First, open each scan file one at a time and perform a rotation to correct any "out of plumb" scans. It seldom happens, as shown in the shot below, that the scan angle is exactly on zero degrees. Don't let it worry you if it's off a little - it's easy to correct in Photoshop.

Here's how:

Choose one of the long border lines (a long straight edge anywhere will work when it's all you have, but it's a bit more complicated). The edge you choose should be seen across as much of the overall image as possible. First, zoom in to a size where you can see the chosen line clearly on screen.

Choose the measure tool...

measure tool cap

...and click on the chosen line (the top or bottom, but precisely on the line); drag all the way to the other end of the line; center your cursor in the same precise position relative to the line as the first click, and release. If you look at the top right of the ruler options palette, you'll see that an angle has been measured.

measure options palette

Now, depending on whether you're working with a border edge or an "interior" line, you'll do one of two things:

If it's a border edge, simple go to Image>Rotate Canvas>Arbitrary and you'll see a dialog box with the necessary correction already entered for you in the window... how easy can it be? Just click OK, and your scan is now "plumb and level."

rotate dialog

Here's what a rotated image looks like:

If you're working with an interior line, it gets a little more complicated in that you'll need to either:

Let the auto correction work and assemble your layers at a consistent offset angle

- or -

Do the math to adjust all images to "plumb."

What' our recommendation? Use the auto correct when possible; it's complicated enough when you're working with many layers. Just remember that you are attempting to rotate ALL scans to the SAME angle, so take some time to plan ahead. You can, and probably will, need to rotate a layer individually later on, but get them as accurate as possible now. Perform this operation on every individual scan and save your work. Now we have two or more individual partial image files.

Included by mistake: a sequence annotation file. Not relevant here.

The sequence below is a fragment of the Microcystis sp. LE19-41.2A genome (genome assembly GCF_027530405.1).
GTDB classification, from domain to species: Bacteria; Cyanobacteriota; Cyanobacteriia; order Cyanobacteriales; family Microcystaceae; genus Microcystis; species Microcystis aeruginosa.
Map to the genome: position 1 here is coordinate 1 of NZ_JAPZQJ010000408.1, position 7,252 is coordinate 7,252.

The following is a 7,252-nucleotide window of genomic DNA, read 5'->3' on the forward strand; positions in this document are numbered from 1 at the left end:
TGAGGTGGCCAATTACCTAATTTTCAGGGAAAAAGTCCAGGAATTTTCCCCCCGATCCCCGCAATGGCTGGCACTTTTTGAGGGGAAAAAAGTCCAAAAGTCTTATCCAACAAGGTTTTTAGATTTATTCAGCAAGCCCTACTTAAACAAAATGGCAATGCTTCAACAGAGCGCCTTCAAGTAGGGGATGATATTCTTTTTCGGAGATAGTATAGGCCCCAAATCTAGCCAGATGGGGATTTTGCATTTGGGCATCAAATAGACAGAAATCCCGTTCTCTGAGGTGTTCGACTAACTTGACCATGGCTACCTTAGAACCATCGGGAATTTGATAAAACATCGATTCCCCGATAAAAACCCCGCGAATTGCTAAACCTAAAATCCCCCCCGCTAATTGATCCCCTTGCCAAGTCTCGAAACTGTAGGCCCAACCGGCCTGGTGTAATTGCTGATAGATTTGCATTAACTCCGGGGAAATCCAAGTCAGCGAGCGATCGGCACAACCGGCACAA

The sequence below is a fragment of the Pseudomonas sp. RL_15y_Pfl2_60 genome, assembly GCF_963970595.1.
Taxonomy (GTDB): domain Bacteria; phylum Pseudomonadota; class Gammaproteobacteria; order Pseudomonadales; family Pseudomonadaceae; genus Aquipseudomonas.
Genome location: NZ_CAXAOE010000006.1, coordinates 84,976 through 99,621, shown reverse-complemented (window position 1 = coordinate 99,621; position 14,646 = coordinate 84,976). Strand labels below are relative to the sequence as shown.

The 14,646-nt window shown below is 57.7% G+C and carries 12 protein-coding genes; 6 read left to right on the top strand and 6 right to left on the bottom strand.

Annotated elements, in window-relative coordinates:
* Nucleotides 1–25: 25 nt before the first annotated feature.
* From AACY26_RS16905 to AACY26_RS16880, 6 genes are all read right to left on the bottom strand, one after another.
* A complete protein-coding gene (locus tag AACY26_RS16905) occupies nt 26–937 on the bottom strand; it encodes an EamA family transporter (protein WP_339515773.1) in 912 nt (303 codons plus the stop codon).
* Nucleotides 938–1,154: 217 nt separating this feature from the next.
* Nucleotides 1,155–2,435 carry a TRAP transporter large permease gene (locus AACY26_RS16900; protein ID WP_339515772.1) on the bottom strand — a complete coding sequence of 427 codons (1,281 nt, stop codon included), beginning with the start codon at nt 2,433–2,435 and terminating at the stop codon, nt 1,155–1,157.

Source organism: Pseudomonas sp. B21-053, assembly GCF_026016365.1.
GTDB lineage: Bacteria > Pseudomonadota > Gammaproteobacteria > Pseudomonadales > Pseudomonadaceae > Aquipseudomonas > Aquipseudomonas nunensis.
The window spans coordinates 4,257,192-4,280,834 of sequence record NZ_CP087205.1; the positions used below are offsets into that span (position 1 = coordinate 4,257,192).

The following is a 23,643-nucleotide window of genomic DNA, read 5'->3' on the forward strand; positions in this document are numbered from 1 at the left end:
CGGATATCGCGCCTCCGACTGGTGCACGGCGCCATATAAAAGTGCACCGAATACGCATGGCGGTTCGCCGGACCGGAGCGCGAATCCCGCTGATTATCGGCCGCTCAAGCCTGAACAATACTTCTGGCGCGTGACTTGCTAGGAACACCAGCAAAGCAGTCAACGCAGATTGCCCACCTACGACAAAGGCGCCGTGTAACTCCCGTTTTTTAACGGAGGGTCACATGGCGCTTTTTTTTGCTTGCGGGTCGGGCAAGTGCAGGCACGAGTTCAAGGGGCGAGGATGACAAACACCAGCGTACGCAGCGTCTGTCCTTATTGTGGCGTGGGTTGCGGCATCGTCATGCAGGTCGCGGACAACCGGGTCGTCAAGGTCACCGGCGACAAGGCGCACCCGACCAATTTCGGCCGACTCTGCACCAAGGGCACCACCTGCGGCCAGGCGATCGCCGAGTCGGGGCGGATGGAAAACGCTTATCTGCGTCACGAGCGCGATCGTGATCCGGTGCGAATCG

What's next? Some simple addition. Open all of the scans along one side of the image; note their height and add them all together to get a total height for the new file you're about to create. Do the same for the image files along the top or bottom edge. This gives you a total of dimensions including overlaps and borders, so it may seem oversized. For now, use these dimensions anyway - they leave plenty of room for adjustment. Create a new file: Cmd-N. Enter your totaled measurements for width and height; enter the same resolution and mode as that of your scans; click the "Transparent" content button, then "OK."

Beginning with your first scan, open each of the individual scan files, select the area inside of shadows, lines or distortions, copy your selection (Cmd-C). Click anywhere in your new document window to activate it and paste (Cmd-V). Photoshop automatically creates a new layer for your pasted selection.

Choose the "move" tool...

move tool cap

...and move your pasted section loosely into place. Perform this operation on every successive image until all of them are pasted into the new document. Save as a layered Photoshop document - DO NOT FLATTEN.